2017, Pantero Productions

Franklin Correa
Emilio Pantero
Jamale Session
Jorge Valentin
Franklin Correa
Marc Fratto
Marc Fratto

Franklin Correa (Bobby)
Greta Quispe (Sandra)
Macquell James (Lyco)
Marilyn Tolentino (Shelly)
Terrance Epps (Darius)
Jorge Valentin (Chucho)
Sandra Fernandez (Miss Reuben)
Miguelina Olivares (Tavares)
Bruno Barros (Jerry)
Dayveonne Bussey (Leonard)
Lester Greene (Father Fontaine)

A relic, believed to have some power, is wanted by both a ruthless collector and even worse, a deadly voodoo priest, in indie filmmaker Franklin Correa’s latest.

Cousins Sandra and Shelly Ruiz have an ancient relic in the shape of an elephant that is believed to have ancient powers. Worried that it can fall in the wrong hands, they hire Shelly’s boyfriend Chucho, a courier, to help deliver the relic. Chucho hires his two best men, Bobby and Darius, to deliver the relic for him and they agree. However, they soon learn that this relic is very special.

The relic is wanted by antiques collector Miss Reuben, a rich woman who always gets what she wants no matter what it takes. To make sure she has her hands on the relic, she employs the services of two assassins, Tavares and Jerry. However, Miss Reuben is not the only one who wants the relic. A mysterious man known as Lyco, who is a deadly man whose specialty is voodoo, wants the relic as well. Will Bobby and Darius succeed in delivering the relic to its rightful place or will they fall prey to either one of the deadly factions?

New Jersey-based filmmaker Franklin Correa proves with this film that he can attempt to pull off not just action films, which is his usual forte, but brings in a horror tale that while it offers bits of action, brings more of a vibe akin to John Carpenter. The film’s supernatural elements seem to pay homage to films like perhaps Big Trouble in Little China and in a sense, Halloween. It also brings a sense of films like The Believers in mind in terms of using voodoo for its titular character.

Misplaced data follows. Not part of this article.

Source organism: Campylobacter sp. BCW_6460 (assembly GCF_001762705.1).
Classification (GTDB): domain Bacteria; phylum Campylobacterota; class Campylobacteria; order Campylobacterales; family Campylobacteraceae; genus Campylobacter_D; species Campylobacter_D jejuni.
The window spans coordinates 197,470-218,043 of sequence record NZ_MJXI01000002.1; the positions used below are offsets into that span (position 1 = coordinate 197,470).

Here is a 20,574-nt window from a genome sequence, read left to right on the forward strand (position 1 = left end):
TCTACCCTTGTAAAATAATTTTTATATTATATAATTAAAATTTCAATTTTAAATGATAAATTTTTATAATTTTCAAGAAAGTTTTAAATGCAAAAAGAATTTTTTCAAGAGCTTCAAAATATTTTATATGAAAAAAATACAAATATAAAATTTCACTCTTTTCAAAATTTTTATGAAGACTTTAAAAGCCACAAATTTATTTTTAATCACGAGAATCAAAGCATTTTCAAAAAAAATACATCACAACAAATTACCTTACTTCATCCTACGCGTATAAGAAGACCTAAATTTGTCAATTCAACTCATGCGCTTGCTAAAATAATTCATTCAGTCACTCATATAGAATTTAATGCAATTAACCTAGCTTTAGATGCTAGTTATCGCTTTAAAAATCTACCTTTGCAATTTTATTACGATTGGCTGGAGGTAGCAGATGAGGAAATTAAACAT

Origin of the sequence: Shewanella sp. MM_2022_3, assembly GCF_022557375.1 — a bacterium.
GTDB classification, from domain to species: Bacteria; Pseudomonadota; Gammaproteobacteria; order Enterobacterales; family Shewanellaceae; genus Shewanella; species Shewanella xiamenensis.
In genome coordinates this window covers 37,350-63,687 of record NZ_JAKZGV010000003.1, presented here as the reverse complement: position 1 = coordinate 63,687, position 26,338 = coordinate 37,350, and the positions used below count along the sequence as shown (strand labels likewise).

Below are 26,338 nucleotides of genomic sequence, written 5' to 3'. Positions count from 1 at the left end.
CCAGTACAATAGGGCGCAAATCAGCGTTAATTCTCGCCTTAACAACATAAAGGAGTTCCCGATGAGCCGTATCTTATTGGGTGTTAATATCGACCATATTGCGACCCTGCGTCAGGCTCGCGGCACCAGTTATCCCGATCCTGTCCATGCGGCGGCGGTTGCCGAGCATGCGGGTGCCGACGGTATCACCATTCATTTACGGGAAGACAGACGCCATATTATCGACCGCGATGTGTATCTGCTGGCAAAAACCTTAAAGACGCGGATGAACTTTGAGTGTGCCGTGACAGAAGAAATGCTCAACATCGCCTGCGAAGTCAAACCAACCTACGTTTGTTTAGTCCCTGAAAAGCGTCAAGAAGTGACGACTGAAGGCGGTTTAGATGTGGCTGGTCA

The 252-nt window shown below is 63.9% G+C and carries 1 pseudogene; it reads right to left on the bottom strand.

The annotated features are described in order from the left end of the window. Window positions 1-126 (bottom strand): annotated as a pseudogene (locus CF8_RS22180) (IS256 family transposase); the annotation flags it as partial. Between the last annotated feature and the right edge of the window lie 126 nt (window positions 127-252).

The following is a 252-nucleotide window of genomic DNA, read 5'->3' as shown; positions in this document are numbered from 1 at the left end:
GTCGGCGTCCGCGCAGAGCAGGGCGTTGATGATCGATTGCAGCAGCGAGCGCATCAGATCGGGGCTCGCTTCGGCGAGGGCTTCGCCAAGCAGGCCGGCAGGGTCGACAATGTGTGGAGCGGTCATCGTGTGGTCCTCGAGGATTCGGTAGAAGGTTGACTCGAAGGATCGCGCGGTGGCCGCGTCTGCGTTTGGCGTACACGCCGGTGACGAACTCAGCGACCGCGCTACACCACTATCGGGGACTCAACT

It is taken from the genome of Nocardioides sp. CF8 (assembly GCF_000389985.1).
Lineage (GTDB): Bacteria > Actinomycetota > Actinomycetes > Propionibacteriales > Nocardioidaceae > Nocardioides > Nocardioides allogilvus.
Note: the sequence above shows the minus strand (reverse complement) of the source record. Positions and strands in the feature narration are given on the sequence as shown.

A major positive in the film is the interactions between the likes of Bobby, Darius, Chucho, Sandra, and Shelly. The interactions don’t feel forced and seems to make the film move along smoothly. Correa’s direction allows this to just have that “go with the flow” feel and act natural and it succeeds here, even if we see these actors playing characters. Some interactions do feel a bit forced, like the interactions between Miss Reuben and her two hires, Tavares and Jerry. While Tavares and Jerry themselves seem natural, Miss Reuben’s ability to act like top dog towards her hires seem a bit out of control at times.

The titular character of Lyco is excellently played by Macquell James. A true visionary of evil, James lets loose in both the voodoo scenes and when he arrives to wreak havoc. In his plain clothes look, he comes across as a villain character you would expect in a Blaxploitation film and for this film, it works. He even has a slave in the form of Dayveonne Bussey’s Leonard, who in parts of the film puts himself in situations where he fights. The fights once again highlight Correa’s vision of being real self-defense as opposed to the flashy stuff many are used to today.

Lyco is definitely one of Franklin Correa’s better films, thanks to his ability to mesh horror, a little comedy, and his trademark style of action.


A special Thank You goes out to Franklin Correa for allowing World Film Geek to view the film!